Step (2017)
★★★ / ★★★★

There is something universally relatable about stories involving high school students making their way toward graduation, but it takes a certain willingness to be as specific as possible so audiences are able to connect with the subjects in a special way. Director Amanda Lipitz’ inspiring documentary “Step” focuses on three seniors attending the Baltimore Leadership School for Young Women, a charter school that strives for every student to graduate high school and get accepted into college. Although Blessin Giraldo, Cori Grainger, and Tayla Solomon are so different from one another, they are members of the step dance team led by Gari “Coach G” McIntyre, who, unbeknownst to the students, is a high school dropout.

The film is appropriately titled not just because the subjects are on the same dance team. It is because a common theme is the girls taking numerous steps toward a potentially brighter future, whether it be improving their grade point averages so they could be considered by colleges or applying for financial aid because none of their families could afford tuition. The material is not afraid to sit down with their subjects to ask the difficult questions such as what they think or feel when electricity has been shut off at home and there is no food in the refrigerator until food stamps arrive.

The every day realities of what the trio go through are presented with honesty and complexity without losing track of the students’ resilience. I related most with Cori, the introvert and valedictorian with great aspirations. She may not be on camera as often as she should have been, given her magnetic presence and strong perception about where she comes from, but nearly every time she speaks one can sense a quiet power about her. Her goal is to get accepted to Johns Hopkins University; she may have the grades, letters of recommendation, and competitive SAT scores, but her family is in an extreme financial bind especially since her step-father has been laid off. Waiting for her computer screen to load as she and her family check on her acceptance status is first-rate thriller.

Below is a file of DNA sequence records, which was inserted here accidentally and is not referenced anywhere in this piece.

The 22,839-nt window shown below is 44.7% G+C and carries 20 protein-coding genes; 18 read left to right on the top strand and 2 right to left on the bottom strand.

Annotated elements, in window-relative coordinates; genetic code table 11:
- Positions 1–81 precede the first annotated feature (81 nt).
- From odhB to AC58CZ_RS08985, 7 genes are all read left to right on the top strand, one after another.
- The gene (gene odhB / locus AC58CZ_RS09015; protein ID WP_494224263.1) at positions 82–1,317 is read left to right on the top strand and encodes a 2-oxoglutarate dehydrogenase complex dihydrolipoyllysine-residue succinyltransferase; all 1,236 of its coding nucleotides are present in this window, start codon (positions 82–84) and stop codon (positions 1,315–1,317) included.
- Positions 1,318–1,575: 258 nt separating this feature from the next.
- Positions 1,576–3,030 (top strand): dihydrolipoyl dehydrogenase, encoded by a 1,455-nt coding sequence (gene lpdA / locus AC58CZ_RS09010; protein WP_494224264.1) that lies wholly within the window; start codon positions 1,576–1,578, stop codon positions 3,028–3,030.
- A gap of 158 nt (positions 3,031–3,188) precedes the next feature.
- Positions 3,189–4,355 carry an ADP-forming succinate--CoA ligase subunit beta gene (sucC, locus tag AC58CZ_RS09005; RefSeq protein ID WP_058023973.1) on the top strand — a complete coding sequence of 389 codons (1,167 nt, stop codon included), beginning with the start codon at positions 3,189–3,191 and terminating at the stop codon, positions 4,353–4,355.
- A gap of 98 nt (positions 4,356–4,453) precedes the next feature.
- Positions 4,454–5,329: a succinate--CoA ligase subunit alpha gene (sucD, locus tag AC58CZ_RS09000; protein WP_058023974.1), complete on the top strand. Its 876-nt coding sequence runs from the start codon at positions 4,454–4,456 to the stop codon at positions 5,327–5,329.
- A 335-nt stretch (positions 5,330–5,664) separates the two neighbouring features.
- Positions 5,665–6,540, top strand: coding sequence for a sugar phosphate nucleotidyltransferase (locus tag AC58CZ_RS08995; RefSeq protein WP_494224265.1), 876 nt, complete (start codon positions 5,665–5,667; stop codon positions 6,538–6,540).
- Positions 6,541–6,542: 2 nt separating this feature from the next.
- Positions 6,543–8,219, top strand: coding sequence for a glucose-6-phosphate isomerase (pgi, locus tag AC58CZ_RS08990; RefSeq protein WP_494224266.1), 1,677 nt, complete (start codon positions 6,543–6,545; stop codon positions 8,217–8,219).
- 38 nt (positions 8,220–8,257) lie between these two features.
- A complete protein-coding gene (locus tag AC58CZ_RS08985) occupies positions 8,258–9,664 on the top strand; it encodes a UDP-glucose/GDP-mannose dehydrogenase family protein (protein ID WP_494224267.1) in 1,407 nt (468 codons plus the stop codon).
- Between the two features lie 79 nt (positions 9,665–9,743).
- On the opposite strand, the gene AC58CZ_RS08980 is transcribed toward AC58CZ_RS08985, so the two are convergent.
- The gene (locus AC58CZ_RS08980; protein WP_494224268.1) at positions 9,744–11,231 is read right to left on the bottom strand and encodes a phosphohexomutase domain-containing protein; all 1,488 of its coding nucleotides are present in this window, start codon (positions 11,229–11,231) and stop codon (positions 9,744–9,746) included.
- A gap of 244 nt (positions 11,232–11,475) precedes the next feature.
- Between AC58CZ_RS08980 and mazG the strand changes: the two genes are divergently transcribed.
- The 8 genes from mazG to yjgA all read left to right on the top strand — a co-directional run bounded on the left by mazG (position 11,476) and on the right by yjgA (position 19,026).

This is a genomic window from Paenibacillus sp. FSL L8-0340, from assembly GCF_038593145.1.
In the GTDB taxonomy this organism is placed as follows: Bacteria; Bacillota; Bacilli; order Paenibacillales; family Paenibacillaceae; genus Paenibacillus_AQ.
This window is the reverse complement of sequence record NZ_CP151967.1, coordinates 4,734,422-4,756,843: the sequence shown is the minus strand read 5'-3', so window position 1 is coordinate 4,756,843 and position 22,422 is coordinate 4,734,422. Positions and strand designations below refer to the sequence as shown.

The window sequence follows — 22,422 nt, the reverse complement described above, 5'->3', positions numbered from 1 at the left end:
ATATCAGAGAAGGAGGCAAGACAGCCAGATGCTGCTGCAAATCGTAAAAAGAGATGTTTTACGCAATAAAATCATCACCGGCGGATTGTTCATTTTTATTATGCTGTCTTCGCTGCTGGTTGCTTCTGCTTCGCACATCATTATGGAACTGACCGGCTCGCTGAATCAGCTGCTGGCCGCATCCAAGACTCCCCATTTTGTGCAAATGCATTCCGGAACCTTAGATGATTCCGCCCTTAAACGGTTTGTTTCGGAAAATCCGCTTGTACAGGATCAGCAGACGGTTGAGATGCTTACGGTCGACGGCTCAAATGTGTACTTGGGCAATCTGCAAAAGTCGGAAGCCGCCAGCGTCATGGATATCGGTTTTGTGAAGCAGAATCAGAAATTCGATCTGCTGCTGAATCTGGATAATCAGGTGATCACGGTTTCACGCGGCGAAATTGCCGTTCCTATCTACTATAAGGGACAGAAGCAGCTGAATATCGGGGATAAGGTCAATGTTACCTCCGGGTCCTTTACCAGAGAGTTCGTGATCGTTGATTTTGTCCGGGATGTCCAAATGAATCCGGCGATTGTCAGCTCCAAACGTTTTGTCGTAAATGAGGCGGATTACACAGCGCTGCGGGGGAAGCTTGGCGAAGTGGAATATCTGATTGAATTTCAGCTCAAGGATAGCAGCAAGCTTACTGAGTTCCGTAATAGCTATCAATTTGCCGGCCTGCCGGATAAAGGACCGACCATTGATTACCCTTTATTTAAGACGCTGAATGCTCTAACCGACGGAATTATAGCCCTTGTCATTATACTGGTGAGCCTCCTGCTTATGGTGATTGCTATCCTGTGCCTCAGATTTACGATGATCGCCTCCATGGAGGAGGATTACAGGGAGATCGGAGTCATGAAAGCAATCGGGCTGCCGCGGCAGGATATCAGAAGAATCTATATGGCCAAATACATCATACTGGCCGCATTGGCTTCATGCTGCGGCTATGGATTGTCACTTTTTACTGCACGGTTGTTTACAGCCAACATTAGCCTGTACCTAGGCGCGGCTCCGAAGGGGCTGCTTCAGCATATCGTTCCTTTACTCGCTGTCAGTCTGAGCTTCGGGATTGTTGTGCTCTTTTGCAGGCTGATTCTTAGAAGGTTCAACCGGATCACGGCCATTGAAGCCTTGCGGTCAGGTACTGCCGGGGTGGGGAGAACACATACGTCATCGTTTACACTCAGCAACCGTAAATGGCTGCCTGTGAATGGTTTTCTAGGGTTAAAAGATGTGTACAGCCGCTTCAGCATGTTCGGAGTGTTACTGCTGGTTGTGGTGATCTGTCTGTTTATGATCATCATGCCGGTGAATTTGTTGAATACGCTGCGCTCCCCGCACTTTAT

But the heroes of the film come in the form of parents, coaches, and counselors. Perhaps the most gripping moments involve students having a one-on-one meeting or discussion with these adult figures. Grades are talked about. Behavior toward others and way of thinking about oneself are corrected. There are small victories toward one’s goals. Setbacks are disheartening and frustrating because we know they can do better but sometimes they choose not to. Meetings can turn emotional at any moment considering the pressures the students experience from every direction. The material understands how it is like to be a senior and not being in a good place before high school ends, but it is willing show reality for what it is. Great documentaries are daring, unashamed, unblinking.

“Step” should be shown in high schools because of its honesty, sincerity, and great messages when it comes to perseverance. I loved the lesson about having to take a detour sometimes in order to get to one’s goals. Furthermore, I believe it has the power to inspire others to realize how lucky they are for having what they have, simple privileges they take for granted like never having to worry about not having food on the table. Because if African-American girls living in poverty can rise above it, what’s your excuse?

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